Monday, July 18, 2011

Guest Post: About Ranking on Google

Rainy is on the blog today talking about SEO, or Search Engine Optimization. SEO methods are aimed at getting high search result rankings for specific search terms. You've Googled your author name and your book titles, right? What are the first few links in the search results? I see a lot of authors who aren't optimizing their websites and blogs effectively for search engines, and it's a shame because it makes it difficult to find them--and sometimes their books--on the web. If you and your books are hard to find, you're probably missing out on sales, and possibly other less tangible things like interviews, industry connections, or fan mail. :)

Here's Rainy.....

About Ranking on Google

Everybody wants to rank high on Google it seems, but so few really know what it takes. Some companies prey on this lack of information by promising, or being enthused, that they can bring your website to the top. The truth is, no one can actually “make” Google rank you higher; they can only try.

Google uses an algorithm to decide how to rank pages. The algorithm is based on a variety of variables, each with different weights or value. That being said, Google does not actually reveal the specifics, to prevent it from being exploited. It also changes sometimes.

There are a few variables you can work with, which will help boost the ranking of your website. Or, at least, give it a fighting chance.

The date a domain is registered is one such variable. Basically, the longer a website is around, the more value Google will place on it. As well, for domains which are registered with a registrar (such as GoDaddy) instead of being a subdomain (such as Blogspot), the length of time before it expires is also a factor.

Another variable, perhaps with even more value, is how often the website is updated. Yep, Google watches that too. So those long stints of not posting to your blog? Bad for your ranking. So are spurts of posting and then ignoring it. Google likes consistency. So do your readers, by the way.

The next one is a bit tricky. Google likes back links. That is, it likes when other people link to you. This can be achieved by trading links with other websites, or leaving your link in comments, forums, directories, etc. However, there are a couple things to keep in mind about these linking activities:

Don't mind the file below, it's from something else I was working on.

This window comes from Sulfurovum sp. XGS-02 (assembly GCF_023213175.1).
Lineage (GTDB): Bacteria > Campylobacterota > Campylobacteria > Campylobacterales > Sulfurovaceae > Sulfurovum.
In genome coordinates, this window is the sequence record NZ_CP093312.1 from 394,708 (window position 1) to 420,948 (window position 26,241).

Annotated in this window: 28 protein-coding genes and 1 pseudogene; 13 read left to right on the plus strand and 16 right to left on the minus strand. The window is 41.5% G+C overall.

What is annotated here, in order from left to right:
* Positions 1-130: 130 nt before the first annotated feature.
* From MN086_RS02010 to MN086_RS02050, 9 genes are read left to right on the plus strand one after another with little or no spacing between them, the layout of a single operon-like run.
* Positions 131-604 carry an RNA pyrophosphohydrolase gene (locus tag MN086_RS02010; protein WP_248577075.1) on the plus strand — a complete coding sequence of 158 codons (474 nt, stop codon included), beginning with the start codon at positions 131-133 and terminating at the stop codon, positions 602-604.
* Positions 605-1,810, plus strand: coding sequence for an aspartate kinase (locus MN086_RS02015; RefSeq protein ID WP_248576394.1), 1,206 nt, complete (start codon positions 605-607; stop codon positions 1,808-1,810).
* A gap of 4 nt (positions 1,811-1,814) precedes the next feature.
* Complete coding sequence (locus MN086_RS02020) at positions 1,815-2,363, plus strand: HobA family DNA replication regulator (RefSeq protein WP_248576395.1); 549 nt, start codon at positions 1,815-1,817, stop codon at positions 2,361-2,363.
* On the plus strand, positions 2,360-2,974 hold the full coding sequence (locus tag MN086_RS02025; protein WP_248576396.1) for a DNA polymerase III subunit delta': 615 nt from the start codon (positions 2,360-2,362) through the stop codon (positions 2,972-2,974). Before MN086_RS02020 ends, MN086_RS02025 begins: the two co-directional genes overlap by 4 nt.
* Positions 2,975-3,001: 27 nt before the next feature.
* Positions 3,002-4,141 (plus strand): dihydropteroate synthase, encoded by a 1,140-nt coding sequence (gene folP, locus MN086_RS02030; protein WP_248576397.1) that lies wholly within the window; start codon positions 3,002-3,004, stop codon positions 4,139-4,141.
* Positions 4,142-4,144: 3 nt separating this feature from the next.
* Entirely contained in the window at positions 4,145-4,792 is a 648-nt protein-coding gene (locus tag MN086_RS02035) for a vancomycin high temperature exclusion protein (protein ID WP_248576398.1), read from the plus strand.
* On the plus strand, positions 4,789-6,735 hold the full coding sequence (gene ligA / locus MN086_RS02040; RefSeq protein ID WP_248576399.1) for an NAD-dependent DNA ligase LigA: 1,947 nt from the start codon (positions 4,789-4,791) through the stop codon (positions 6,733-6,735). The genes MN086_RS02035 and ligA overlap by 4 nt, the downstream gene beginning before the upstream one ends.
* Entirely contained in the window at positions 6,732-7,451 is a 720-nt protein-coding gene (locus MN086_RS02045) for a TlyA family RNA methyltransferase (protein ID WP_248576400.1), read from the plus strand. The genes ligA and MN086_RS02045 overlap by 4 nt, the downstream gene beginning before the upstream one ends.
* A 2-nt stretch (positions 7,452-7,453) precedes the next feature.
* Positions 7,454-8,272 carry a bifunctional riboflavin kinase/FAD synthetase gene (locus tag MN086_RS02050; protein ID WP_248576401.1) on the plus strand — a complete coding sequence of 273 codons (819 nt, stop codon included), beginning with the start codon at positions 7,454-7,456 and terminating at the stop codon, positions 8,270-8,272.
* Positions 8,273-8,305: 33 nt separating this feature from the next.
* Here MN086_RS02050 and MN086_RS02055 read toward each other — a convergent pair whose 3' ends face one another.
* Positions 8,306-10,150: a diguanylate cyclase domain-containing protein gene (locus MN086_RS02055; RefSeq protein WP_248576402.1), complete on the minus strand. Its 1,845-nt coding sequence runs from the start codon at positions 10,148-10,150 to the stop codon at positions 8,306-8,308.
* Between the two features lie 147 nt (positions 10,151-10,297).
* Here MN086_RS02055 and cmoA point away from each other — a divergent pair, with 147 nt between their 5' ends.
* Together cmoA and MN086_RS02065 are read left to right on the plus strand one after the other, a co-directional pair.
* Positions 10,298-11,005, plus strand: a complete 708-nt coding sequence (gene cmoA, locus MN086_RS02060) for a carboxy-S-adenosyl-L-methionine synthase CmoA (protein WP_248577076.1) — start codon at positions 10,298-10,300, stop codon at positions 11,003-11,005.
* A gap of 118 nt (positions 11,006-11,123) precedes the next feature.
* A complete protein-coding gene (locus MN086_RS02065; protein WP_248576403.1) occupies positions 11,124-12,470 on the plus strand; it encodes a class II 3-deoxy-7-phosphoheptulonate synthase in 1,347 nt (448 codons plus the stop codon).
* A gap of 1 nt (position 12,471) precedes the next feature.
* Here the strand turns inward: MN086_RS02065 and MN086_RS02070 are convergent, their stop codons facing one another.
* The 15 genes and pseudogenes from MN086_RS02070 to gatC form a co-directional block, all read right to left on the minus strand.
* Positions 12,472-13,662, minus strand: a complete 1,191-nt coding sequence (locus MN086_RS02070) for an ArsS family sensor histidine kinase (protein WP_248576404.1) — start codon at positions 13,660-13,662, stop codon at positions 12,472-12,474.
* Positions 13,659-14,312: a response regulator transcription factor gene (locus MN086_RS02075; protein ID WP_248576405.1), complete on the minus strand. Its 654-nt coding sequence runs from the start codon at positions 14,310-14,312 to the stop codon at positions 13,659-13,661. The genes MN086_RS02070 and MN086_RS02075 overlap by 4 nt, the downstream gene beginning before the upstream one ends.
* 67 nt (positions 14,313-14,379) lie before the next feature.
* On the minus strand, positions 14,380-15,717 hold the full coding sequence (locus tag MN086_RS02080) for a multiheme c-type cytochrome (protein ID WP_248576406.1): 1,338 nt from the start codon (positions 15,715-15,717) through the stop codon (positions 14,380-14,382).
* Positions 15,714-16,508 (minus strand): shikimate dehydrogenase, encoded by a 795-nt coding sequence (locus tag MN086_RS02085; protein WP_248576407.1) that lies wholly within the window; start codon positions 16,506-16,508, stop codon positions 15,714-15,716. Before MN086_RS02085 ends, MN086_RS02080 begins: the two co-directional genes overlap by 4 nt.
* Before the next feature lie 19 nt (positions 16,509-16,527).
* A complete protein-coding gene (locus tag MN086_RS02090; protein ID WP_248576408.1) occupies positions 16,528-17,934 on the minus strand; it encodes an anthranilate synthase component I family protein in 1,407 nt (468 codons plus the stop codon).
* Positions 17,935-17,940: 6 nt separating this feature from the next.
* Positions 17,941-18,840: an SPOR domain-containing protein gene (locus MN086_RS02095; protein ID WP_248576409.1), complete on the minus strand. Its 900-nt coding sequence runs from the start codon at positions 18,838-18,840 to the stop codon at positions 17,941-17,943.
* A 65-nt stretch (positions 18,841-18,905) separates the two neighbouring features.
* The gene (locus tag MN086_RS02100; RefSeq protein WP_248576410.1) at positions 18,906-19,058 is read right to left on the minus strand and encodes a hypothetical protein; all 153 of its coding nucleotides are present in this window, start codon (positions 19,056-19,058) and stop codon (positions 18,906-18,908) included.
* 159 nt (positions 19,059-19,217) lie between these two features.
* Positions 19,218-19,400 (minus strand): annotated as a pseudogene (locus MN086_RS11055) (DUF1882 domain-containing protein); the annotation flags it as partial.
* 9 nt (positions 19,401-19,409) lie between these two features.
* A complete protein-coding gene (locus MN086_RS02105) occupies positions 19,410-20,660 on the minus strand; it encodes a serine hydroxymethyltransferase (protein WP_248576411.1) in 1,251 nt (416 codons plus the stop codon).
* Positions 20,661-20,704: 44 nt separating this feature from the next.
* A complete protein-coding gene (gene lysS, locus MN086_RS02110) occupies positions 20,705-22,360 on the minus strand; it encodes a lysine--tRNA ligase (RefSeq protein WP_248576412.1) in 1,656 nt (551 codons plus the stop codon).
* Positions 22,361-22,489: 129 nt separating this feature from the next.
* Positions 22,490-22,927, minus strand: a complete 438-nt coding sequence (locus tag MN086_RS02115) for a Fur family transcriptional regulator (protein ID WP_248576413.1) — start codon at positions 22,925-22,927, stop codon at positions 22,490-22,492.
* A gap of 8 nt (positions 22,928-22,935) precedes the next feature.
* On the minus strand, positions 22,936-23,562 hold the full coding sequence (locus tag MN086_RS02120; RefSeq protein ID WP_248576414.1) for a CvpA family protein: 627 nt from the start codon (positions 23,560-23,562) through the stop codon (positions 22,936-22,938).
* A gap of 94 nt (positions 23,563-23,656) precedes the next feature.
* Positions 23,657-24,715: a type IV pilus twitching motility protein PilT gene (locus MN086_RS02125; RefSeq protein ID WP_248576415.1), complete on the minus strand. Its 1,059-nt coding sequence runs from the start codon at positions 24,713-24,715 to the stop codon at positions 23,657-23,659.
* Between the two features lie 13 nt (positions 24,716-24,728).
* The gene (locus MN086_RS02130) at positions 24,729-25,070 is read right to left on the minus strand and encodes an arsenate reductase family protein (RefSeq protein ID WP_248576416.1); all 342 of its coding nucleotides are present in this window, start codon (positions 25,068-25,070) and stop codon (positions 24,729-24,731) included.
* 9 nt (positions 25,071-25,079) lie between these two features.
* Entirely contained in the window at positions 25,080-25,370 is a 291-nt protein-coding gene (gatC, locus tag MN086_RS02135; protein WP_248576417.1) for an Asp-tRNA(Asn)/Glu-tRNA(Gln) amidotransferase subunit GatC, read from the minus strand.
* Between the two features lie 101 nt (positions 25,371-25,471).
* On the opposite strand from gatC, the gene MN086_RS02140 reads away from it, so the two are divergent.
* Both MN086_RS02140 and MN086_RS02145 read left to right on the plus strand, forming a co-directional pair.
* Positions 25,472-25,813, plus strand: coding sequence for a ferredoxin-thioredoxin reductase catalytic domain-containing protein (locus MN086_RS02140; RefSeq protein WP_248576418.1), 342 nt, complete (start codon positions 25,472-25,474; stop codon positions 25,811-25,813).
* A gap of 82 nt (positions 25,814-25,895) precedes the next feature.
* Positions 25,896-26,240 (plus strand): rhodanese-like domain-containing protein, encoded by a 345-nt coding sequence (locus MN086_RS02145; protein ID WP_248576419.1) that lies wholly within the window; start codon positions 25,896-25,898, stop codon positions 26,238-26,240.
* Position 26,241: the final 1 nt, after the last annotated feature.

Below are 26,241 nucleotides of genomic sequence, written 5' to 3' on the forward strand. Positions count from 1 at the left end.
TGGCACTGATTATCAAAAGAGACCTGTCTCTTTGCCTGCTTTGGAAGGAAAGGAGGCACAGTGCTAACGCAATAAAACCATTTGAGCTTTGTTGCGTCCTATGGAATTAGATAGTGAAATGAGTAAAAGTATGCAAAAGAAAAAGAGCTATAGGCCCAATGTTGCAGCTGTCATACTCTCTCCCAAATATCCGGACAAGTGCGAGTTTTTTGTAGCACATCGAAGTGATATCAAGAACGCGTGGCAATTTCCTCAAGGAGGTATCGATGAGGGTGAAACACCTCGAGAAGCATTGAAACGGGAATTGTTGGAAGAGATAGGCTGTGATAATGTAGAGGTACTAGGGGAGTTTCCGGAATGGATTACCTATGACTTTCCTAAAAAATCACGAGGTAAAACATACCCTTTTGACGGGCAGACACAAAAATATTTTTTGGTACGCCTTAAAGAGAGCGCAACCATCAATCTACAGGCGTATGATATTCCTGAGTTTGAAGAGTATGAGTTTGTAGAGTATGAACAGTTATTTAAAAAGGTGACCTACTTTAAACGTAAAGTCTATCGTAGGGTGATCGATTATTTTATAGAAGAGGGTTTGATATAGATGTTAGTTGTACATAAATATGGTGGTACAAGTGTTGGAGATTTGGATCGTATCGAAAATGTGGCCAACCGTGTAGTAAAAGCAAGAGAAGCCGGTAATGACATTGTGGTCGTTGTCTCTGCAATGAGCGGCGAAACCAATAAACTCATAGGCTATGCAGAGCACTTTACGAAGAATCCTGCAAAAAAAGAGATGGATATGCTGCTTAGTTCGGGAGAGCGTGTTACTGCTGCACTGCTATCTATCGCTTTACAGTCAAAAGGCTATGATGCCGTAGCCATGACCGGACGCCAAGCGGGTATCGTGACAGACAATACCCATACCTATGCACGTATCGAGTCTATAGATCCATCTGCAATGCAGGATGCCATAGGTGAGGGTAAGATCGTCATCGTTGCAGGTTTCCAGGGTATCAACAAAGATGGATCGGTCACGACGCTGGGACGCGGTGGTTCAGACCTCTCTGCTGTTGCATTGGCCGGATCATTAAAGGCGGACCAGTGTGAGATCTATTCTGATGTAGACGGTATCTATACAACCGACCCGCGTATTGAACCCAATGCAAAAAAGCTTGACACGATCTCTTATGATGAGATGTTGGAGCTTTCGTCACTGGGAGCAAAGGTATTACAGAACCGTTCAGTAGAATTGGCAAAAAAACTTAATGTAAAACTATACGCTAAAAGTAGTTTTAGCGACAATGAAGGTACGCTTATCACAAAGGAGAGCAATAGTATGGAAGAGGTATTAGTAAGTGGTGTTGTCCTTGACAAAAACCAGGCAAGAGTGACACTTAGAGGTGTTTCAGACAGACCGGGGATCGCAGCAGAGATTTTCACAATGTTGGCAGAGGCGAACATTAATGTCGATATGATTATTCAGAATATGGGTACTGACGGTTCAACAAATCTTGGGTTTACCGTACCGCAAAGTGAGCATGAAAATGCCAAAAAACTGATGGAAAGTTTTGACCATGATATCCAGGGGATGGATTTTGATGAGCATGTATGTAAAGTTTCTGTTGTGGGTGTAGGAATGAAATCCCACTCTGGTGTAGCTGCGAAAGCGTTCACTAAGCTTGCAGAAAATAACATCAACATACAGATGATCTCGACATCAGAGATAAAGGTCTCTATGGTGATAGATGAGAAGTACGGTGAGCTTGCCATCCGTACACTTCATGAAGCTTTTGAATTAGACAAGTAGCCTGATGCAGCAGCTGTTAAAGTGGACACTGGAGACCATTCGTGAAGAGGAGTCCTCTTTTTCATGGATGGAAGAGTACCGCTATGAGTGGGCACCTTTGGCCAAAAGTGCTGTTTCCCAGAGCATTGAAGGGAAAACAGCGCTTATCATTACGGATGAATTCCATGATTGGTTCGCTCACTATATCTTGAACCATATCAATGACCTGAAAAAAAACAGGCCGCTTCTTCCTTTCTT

First, they are only helpful if the website is “dofollow”. Many are not.

Second, Google does not like spammers. Posting your website all over the internet is counterproductive. When a lot of links go out at once, or in a short period of time, Google begins to frown. This is not good. Not to mention how upsetting that can be to your audience.

Linkage aside, Google is interested in authority. That is, the more you blog about a topic, the more authority you earn. All variables considered, more authority on a topic can earn you a higher place in Google search results.

Last but not least, you need clicks. Google likes to see people are visiting your site. That should be a given, but don't underestimate it. The busier your website is, the busier Google will help it to be. Definitely a bit cyclic, but that's the nature of the big, beastly Internet.

In the end, no one can tell you definitely what will make Google happy. But there are things which tickles it, and a few things which make it angry. Now that you know, see how many you can apply to your website. Just don't get too obsessed with it. Ranking takes time, and refreshing the search results page every hour isn't going to help.

What search terms brings up your website in the first three pages? What terms would you prefer?

When Rainy Kaye isn't plotting world domination, she enjoys coaching others about it on her blog She also likes fluffy kittens.


Unknown said...

I love your blog! I'm a new follower! I do hope you'll stop by Unedited and say hello later.

I am a lucky one when it comes to Google. If you put Jen Daiker in Google it'll be me up and my blog will be on top. I also know that if you type my blog title Unedited it pulls me up. I'm second on the page (the dictionary definition is first).

Alex Adena said...

If you are working on your first book or novel, one thing to consider is how your name performs in Google searches and whether a pen name might be better. I opted for the second route, and picked a pen name that comes up on the first page every time.

K.C. Neal said...

Good point, Alex. If I'd gone with Kate Neal, I'd have a ton of competition in search engine results. Pretty much no competition with K.C. Neal, though.

Nelson said...

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Natasha Larry said...

Great post Rainy! Hi K.C! MUAH

K.C. Neal said...

Thanks for stopping by, Natasha! :D

Rainy Kaye said...

Thanks for the great comments! Getting your name near the top of Google is a great start, but it's also important you show up in other searches. Of course, cornering the market on "fiction writer" has Lottery odds, but you can strive to optimize not just your website, but your individual posts.

Good luck!

Gabe (Ava Jae) said...

Fantastic post (although I see I'm a little late stumbling onto it). Nonetheless, there's some really great insight here. Thanks for sharing!

K.C. Neal said...

Thanks, Ava Jae! Glad you stopped by. :)